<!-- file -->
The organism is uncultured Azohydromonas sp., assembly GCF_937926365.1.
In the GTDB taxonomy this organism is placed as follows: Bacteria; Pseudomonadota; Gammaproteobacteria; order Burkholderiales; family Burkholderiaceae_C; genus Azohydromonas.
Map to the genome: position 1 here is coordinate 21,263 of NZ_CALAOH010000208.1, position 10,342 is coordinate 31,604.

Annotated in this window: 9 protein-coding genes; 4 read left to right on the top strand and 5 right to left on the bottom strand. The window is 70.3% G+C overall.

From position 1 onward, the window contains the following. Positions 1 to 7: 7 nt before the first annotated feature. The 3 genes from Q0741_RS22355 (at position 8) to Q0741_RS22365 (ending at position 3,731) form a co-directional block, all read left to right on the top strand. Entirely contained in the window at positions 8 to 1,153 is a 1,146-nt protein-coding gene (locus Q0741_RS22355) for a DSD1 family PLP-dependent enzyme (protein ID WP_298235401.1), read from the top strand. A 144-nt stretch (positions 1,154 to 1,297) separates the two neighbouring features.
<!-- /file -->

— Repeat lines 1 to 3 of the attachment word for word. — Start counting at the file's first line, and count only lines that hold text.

The organism is uncultured Azohydromonas sp., assembly GCF_937926365.1.
In the GTDB taxonomy this organism is placed as follows: Bacteria; Pseudomonadota; Gammaproteobacteria; order Burkholderiales; family Burkholderiaceae_C; genus Azohydromonas.
Map to the genome: position 1 here is coordinate 21,263 of NZ_CALAOH010000208.1, position 10,342 is coordinate 31,604.